Meanwhile at 6 a.m. Wednesday, Kenya Lewis, who's working with KUSF volunteers, sent SF Weekly an early draft of the group's manifesto:
There was a meeting to SAVE KUSF1. Spread the word.
Ask people to show their support.
"Like" Save KUSF on Facebook:
KUSF music director Irwin Swirnoff is slated to be on-air Wednesday 1/19 9am3. Make noise.
If you know alumni, bands, or folks the news media would consider influential supporters of SAVE KUSF, please ask them to write ASAP: firstname.lastname@example.org. Show up.
6pm: Phelan Hall (outside KUSF's building) | protest
7pm Fromm Hall (near the church) for the meeting | public meeting5. Say no.
Contact USF Dean Camperi. Ask him to stop the sale. Ask him to let us give the public a voice. This is especially important for USF and USC students and alumni.
Dean Camperi, Harney Science Center 244
University of San Francisco, 2130 Fulton Street San Francisco, CA 94117
(415) 422-5939. Hold tight. There will be a petition and more updates soon.
to save KUSFWho's involved:
students, volunteers, listeners and local residents who recognize KUSF's singular role in the limited public radio landscape. Advocates:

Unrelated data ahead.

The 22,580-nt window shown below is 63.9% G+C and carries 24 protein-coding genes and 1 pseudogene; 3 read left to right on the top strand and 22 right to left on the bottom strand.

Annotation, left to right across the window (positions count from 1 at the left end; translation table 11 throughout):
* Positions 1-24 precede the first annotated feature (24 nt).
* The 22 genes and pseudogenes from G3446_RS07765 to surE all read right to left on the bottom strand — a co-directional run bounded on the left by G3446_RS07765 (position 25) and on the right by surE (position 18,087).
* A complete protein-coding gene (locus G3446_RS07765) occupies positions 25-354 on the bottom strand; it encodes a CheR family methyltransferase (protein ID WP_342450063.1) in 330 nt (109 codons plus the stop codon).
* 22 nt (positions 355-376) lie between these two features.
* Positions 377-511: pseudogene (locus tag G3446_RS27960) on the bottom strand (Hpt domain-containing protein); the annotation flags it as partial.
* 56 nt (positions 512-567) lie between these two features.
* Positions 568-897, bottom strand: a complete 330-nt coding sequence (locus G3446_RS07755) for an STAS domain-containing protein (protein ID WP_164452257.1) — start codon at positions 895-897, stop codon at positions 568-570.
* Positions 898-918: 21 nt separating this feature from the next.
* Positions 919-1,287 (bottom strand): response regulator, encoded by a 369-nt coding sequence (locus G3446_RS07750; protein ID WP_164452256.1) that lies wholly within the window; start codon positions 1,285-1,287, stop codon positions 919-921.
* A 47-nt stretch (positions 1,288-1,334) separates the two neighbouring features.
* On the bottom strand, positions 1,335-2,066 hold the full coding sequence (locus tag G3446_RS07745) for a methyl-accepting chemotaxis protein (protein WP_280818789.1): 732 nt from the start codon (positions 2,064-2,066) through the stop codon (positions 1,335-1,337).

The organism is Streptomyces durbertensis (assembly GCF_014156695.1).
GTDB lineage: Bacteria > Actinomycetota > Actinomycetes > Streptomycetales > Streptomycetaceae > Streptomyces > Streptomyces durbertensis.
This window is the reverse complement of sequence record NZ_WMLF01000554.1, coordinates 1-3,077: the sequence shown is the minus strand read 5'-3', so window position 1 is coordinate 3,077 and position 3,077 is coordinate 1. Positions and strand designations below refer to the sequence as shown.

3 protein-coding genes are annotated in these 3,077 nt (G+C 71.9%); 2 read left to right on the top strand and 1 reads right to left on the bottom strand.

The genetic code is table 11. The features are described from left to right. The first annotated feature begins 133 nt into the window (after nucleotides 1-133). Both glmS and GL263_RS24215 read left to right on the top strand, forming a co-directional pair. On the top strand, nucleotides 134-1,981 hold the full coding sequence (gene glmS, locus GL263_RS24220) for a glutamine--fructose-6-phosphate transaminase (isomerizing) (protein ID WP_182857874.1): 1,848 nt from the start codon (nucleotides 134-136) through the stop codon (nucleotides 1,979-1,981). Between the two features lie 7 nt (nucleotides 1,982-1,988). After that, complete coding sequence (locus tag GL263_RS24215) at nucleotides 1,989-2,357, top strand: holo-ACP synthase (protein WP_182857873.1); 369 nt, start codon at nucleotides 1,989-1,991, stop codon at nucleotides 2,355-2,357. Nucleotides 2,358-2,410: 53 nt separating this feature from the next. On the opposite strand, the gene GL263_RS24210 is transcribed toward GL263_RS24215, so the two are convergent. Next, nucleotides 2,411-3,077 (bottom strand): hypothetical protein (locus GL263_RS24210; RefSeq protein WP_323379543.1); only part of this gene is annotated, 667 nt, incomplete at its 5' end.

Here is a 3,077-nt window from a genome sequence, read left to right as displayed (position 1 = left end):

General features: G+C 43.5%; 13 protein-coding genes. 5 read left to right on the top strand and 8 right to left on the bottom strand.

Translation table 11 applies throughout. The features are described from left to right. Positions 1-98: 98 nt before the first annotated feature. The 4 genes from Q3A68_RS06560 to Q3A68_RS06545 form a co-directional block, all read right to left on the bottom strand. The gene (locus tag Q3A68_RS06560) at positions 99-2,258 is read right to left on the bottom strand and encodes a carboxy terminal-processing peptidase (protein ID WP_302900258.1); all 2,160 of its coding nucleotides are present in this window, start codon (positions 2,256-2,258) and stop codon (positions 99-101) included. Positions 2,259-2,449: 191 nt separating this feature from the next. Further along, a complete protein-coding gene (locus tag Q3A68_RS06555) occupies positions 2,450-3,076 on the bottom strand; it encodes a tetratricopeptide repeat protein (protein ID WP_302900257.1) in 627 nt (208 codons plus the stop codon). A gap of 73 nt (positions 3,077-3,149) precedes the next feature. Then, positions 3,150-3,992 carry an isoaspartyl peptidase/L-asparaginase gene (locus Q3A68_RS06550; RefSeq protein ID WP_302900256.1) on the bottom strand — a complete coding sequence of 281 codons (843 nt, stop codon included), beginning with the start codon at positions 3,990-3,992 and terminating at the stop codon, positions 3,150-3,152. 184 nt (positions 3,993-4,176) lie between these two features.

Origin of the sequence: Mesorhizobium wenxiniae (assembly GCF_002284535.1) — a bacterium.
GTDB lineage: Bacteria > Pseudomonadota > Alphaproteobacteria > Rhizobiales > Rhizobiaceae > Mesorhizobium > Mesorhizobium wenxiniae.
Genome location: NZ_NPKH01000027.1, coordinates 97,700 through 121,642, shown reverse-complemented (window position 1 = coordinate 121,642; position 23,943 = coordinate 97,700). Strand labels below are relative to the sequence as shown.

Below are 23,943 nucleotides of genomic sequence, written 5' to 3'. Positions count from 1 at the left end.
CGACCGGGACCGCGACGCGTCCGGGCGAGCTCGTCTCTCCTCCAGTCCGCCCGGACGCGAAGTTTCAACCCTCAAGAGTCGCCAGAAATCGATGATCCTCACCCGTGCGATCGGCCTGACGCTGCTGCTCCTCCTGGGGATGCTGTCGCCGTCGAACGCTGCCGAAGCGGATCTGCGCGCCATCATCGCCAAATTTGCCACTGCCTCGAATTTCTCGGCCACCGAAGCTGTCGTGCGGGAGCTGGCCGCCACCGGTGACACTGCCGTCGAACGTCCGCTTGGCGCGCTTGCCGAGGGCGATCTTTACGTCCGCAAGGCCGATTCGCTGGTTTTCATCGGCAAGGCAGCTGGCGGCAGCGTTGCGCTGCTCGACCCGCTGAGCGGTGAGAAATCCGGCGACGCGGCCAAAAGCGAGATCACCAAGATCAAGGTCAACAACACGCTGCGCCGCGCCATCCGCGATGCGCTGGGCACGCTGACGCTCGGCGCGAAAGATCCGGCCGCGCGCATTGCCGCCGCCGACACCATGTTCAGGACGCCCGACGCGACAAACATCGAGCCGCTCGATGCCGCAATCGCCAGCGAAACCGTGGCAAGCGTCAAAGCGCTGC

KUSF has loyal fans worldwide. USF students, musicians, politicians, music fans, alumni -- an amazing array of supporters have responded immediately to protect KUSF. We hope to compile a list within the following week.Why is it a concern to the public: Operated in the tradition of college radio, KUSF is a well-respected national voice and unique cultural attribute to the community.The public, whom it has benefited for over the past 30 years, deserves to evaluate its removal.KUSF's not-for-profit, community-based programing is valued by the student body, and by San Francisco's diverse community at large, as host to popular shows like "Chinese Star Radio."Despite all statements indicating otherwise, online streaming does not serve the same educational or public purposes as radio broadcast. KUSF's ability to broadcast is what connects its large audience in and outside the Bay Area. Without the FM frequency, bands wouldn't visit the station to play in the studio. Record companies wouldn't send their new releases. If KUSF were confined to the Internet, only people who already know about the station would listen. An Internet-only station, meanwhile, can't reach an audience as diverse as an on-air station.